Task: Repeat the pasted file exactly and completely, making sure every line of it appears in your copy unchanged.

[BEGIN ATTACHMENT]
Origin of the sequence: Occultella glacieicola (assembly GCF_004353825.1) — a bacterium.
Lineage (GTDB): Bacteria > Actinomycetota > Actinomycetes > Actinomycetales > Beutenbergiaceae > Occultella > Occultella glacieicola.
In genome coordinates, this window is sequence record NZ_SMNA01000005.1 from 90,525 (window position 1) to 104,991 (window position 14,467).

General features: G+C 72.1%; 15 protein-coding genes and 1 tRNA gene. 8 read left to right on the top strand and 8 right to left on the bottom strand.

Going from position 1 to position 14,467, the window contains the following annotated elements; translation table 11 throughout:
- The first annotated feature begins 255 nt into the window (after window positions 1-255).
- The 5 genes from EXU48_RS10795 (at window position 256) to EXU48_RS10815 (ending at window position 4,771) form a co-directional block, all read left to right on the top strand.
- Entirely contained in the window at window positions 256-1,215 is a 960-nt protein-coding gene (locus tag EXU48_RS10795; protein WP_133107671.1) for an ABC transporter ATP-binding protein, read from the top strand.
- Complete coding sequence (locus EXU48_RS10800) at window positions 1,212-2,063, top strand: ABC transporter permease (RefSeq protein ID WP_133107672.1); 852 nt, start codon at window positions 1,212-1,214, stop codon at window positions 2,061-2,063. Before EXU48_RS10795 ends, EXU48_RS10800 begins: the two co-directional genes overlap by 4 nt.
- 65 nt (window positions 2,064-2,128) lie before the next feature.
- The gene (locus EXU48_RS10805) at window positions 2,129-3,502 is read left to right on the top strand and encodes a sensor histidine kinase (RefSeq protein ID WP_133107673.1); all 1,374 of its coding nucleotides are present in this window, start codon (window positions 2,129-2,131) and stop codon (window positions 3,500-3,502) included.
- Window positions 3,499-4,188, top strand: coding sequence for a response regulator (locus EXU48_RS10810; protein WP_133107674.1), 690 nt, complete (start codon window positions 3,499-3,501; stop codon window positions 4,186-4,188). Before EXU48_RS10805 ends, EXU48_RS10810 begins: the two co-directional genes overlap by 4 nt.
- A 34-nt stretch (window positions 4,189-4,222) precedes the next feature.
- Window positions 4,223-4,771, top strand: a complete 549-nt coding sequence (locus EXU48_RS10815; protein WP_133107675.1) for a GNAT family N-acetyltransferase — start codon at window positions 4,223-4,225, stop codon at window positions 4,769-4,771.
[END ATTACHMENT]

Origin of the sequence: Occultella glacieicola (assembly GCF_004353825.1) — a bacterium.
Lineage (GTDB): Bacteria > Actinomycetota > Actinomycetes > Actinomycetales > Beutenbergiaceae > Occultella > Occultella glacieicola.
In genome coordinates, this window is sequence record NZ_SMNA01000005.1 from 90,525 (window position 1) to 104,991 (window position 14,467).

General features: G+C 72.1%; 15 protein-coding genes and 1 tRNA gene. 8 read left to right on the top strand and 8 right to left on the bottom strand.

Going from position 1 to position 14,467, the window contains the following annotated elements; translation table 11 throughout:
- The first annotated feature begins 255 nt into the window (after window positions 1-255).
- The 5 genes from EXU48_RS10795 (at window position 256) to EXU48_RS10815 (ending at window position 4,771) form a co-directional block, all read left to right on the top strand.
- Entirely contained in the window at window positions 256-1,215 is a 960-nt protein-coding gene (locus tag EXU48_RS10795; protein WP_133107671.1) for an ABC transporter ATP-binding protein, read from the top strand.
- Complete coding sequence (locus EXU48_RS10800) at window positions 1,212-2,063, top strand: ABC transporter permease (RefSeq protein ID WP_133107672.1); 852 nt, start codon at window positions 1,212-1,214, stop codon at window positions 2,061-2,063. Before EXU48_RS10795 ends, EXU48_RS10800 begins: the two co-directional genes overlap by 4 nt.
- 65 nt (window positions 2,064-2,128) lie before the next feature.
- The gene (locus EXU48_RS10805) at window positions 2,129-3,502 is read left to right on the top strand and encodes a sensor histidine kinase (RefSeq protein ID WP_133107673.1); all 1,374 of its coding nucleotides are present in this window, start codon (window positions 2,129-2,131) and stop codon (window positions 3,500-3,502) included.
- Window positions 3,499-4,188, top strand: coding sequence for a response regulator (locus EXU48_RS10810; protein WP_133107674.1), 690 nt, complete (start codon window positions 3,499-3,501; stop codon window positions 4,186-4,188). Before EXU48_RS10805 ends, EXU48_RS10810 begins: the two co-directional genes overlap by 4 nt.
- A 34-nt stretch (window positions 4,189-4,222) precedes the next feature.
- Window positions 4,223-4,771, top strand: a complete 549-nt coding sequence (locus EXU48_RS10815; protein WP_133107675.1) for a GNAT family N-acetyltransferase — start codon at window positions 4,223-4,225, stop codon at window positions 4,769-4,771.